5 Shocking Lessons I Learned in Two Months Without Booze

Self on 02.14.13
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I was astonished when a post I wrote in January called 5 Amazing Lessons I Learned by Giving up Alcohol for One Month got a major response. I’ve been publishing content to the internet on a semi-regular basis for 8 years now, and never has a piece I’ve written generated so many personal and heartfelt emails thanking me for sharing my story and for motivating others to make changes in their own lives. Hundreds of people signed up for my newsletter, many of them emailing to let me know they intend to follow my story of one year without alcohol in hopes of gaining personal inspiration.

As a result, I intend to write more posts in 2013 (either here at Parentables or at my own web site) with what I’ve learned and some discoveries about how life can unfold when one ditches alcohol for a year. Here is your February edition of lessons from month two.

1. A LOT of people want to learn how to cut back on drinking but are afraid to talk about it openly.

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Perhaps this shouldn’t have come as a surprise, but by going public with my story about giving up alcohol for a year, I learned there are legions of people out there who are not alcoholics, but who have an overenthusiasm for drinking that they would like to temper as they mature. They aren’t interested in becoming teetotalers forever, but they’d like help and support while they learn to rewire their relationship to alcohol.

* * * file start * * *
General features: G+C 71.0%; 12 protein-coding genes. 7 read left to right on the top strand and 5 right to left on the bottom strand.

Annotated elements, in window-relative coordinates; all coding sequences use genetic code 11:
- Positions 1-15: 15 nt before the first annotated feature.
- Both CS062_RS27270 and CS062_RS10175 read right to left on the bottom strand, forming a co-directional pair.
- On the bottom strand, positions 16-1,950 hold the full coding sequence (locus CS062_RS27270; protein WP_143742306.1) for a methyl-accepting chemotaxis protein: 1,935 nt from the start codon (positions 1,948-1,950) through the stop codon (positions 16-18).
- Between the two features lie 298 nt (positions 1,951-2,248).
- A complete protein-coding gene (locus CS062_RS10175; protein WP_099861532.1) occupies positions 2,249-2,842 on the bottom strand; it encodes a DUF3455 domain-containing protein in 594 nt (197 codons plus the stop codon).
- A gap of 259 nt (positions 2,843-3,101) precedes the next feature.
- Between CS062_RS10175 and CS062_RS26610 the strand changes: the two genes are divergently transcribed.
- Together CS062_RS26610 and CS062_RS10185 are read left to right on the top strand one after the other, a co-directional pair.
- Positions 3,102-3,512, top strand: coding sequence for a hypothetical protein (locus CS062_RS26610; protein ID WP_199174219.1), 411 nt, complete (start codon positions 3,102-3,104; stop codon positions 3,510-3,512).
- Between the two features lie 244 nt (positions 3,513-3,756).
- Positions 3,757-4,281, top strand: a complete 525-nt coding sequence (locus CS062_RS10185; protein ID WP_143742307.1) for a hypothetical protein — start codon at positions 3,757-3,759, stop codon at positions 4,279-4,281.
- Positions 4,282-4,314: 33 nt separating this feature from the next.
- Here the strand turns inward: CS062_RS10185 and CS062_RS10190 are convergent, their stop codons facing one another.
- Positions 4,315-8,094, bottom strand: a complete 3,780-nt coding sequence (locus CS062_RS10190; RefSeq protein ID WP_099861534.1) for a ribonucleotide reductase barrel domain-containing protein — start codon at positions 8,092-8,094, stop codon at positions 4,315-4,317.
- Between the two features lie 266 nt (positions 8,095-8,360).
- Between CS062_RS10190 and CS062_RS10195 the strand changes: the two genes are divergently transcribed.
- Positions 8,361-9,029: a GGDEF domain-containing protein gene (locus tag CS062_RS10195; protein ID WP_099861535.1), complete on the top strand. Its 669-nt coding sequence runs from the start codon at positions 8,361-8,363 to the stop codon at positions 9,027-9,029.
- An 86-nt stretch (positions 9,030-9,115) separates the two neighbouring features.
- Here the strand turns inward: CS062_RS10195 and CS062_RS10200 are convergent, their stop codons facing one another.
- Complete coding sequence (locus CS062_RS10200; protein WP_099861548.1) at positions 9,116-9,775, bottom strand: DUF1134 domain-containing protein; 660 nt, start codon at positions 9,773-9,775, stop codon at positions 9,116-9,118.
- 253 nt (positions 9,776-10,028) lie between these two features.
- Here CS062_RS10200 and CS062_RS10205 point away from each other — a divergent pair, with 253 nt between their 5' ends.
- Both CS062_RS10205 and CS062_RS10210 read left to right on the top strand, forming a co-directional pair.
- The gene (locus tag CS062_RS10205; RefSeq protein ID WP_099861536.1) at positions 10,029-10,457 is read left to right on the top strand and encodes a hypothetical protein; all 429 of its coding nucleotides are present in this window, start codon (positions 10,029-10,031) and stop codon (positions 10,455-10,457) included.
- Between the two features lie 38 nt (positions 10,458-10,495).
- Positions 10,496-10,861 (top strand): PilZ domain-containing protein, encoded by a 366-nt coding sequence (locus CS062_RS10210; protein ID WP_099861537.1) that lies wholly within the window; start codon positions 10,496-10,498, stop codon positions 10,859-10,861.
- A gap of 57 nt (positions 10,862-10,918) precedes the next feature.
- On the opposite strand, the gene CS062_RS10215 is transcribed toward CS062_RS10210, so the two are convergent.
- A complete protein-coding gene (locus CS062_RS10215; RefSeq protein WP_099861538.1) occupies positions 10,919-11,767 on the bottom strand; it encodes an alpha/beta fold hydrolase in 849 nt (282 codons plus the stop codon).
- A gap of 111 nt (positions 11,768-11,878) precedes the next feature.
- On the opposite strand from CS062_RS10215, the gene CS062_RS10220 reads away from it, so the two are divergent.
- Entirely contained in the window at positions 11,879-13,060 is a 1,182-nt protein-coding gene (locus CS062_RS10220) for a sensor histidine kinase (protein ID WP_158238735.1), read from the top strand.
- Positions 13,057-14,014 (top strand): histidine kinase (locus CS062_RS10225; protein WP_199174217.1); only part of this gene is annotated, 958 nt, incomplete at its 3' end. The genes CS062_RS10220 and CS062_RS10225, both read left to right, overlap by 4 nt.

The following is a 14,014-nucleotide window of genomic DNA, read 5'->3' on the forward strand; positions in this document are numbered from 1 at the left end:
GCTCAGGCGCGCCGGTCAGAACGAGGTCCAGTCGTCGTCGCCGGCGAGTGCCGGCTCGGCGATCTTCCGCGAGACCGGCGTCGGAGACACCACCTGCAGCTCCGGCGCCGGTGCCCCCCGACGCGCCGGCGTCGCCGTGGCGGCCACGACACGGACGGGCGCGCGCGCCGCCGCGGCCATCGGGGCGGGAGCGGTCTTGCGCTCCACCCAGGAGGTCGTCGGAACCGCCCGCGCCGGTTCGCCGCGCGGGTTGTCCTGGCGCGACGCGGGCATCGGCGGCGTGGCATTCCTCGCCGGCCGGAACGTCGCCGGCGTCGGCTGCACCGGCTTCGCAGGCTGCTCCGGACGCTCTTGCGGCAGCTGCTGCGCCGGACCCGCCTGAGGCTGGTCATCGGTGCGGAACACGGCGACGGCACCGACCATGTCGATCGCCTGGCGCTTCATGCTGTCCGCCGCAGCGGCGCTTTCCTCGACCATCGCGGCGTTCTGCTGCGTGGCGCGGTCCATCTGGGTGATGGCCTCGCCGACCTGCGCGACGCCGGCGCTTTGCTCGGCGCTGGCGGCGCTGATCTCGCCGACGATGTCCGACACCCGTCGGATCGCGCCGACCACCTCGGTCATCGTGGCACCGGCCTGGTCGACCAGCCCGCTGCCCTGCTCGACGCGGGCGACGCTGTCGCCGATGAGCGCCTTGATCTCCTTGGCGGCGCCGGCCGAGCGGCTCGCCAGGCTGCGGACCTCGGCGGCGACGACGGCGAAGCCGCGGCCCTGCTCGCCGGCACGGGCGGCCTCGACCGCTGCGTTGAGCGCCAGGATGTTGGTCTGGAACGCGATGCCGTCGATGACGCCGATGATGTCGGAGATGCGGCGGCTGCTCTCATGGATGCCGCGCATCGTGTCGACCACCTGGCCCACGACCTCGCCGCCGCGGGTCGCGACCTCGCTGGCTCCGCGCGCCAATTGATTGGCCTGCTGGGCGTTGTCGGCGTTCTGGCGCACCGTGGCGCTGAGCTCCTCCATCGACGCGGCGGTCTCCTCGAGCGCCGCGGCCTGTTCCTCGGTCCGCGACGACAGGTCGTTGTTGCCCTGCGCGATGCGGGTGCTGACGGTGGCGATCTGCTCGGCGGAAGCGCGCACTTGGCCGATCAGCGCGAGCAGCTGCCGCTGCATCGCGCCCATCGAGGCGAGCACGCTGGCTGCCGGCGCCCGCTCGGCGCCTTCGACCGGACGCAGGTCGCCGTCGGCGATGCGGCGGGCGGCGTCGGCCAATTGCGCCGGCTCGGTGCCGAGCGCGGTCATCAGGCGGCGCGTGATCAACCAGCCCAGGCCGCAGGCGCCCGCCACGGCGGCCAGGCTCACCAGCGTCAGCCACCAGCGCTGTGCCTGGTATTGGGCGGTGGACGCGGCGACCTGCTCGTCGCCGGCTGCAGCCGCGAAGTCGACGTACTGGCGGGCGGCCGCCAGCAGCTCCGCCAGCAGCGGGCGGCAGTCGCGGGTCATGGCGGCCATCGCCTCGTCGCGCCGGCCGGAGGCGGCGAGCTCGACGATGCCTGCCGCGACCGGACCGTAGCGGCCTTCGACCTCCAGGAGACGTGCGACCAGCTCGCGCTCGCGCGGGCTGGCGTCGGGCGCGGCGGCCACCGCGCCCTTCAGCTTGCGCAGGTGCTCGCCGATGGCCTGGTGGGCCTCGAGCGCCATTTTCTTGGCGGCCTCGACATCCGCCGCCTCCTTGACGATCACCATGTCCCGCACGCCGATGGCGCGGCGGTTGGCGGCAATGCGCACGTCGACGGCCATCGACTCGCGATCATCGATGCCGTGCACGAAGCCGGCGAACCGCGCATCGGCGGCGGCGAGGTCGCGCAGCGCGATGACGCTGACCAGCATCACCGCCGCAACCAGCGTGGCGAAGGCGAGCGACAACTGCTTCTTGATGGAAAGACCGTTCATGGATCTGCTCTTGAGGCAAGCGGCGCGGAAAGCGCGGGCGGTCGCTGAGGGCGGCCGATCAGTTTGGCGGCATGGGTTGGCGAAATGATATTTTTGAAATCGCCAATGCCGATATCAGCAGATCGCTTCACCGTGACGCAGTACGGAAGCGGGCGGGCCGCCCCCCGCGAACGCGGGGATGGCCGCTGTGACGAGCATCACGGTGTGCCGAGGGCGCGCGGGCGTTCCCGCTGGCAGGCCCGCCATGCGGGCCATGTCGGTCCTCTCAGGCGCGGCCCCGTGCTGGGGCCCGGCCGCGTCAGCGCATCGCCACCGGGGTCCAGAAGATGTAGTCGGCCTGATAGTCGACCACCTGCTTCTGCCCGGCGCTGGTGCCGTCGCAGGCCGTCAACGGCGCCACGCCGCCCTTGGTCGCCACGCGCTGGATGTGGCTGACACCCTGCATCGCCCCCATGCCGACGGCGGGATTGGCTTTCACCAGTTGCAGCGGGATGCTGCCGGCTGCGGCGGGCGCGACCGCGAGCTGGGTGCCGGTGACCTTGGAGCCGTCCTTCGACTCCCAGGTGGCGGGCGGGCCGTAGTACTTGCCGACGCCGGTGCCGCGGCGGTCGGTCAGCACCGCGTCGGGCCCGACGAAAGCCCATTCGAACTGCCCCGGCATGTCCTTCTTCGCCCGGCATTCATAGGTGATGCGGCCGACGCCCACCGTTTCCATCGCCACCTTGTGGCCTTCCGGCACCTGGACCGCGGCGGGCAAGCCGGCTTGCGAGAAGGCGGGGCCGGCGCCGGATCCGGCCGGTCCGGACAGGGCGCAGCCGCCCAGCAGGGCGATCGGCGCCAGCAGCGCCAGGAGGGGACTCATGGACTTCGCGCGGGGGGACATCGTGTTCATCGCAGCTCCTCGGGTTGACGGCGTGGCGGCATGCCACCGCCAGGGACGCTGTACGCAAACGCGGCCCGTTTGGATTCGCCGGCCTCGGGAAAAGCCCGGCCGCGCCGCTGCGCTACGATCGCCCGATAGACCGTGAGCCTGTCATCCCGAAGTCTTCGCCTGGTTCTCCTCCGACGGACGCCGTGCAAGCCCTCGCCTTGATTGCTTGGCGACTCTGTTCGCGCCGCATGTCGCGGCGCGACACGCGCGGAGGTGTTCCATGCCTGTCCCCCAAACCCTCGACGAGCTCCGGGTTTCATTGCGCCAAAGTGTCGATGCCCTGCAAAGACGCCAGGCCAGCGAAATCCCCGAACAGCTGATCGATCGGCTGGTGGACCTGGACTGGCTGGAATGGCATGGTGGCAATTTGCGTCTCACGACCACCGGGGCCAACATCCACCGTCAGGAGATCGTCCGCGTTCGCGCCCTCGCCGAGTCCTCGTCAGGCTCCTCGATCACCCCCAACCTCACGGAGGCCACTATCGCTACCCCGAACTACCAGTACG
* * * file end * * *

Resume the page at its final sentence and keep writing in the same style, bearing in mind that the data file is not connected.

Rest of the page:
Many people fear that by openly admitting to having bad habits and complicated feelings about alcohol, that others will wrongly perceive them as being addicted, diseased and completely lacking control over their behavior. (See the next point for my own experience with this.) This seems to be such a big secret that everybody is keeping from everybody else that I will pass your notes back and forth and let you know that you aren’t alone! I know it’s not everybody who struggles and it’s not everyone who is afraid to talk about it. But I’ve discovered that you can’t swing a dead cat without hitting somebody who wants to change, who wants more for their life, who isn’t just an armchair critic of what changes other people are trying to make. Speaking of armchair critics…

2. When it comes to boozing, excessive skepticism surrounds habit change.